Robert Ireland Currie (1868-1956)

Robert bought land at Myrrhee, in the hills above Winton in the 1890s. He married Augusta (Helms) who died in childbirth at the birth of her third child. Robert's sister went immediately to assist although her brother was considered not easy to live with. He was a big strong man, and very clever but not very sociable. He made good progress on the property and after some time committed himself to the building of a grand new house.

About 1922 he got into financial difficulties and was advised to sell. Some time later the house burnt down. After twenty years at "Macrorhyncha", Myrrhee, Robert, Lydia and the girls went to Benalla. The girls got work in Benalla and their father had no trouble getting work as a good "home-grown" carpenter. He went for a while to Mildura where he was involved with the Chaffey Bros in their irrigation scheme to grow hops. Later he worked in Benalla in VicRail, living with his sister Lydia and later with his bachelor brother Arthur in an austere weatherboard colonial cottage in Cunningham St near the railway station.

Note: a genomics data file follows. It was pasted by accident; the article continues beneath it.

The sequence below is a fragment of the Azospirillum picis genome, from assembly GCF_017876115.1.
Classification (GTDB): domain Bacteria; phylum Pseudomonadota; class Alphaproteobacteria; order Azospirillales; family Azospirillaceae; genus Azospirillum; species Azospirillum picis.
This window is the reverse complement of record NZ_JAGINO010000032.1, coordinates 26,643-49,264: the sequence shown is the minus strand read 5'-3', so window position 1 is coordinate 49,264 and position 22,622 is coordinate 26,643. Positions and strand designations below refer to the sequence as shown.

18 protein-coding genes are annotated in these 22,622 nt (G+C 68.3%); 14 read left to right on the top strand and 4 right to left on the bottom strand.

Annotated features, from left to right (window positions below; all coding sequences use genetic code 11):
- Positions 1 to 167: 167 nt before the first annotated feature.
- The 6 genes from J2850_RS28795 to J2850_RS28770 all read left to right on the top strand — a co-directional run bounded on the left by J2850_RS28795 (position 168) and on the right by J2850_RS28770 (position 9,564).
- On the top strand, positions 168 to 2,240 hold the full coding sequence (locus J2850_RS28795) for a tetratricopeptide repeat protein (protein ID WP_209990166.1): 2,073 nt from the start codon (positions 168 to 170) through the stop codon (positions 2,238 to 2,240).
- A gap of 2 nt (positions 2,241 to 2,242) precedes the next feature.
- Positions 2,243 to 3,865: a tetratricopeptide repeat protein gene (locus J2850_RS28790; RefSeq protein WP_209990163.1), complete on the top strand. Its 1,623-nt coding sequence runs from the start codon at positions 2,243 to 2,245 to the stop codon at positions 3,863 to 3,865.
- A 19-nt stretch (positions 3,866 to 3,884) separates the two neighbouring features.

He had a good vegetable garden and of course a tool shed, as he still liked to potter. He enjoyed making wooden gifts including wheelbarrows out of second-hand materials. Unfortunately the design was not good as the handles were too close to the legs, but they lasted well. Robert who was considered by Walter Conquest, his son-in-law to be a "difficult fellow", strong-minded. He lived to a ripe old age, dying in 1956 aged eighty-eight, the longest lived of the family.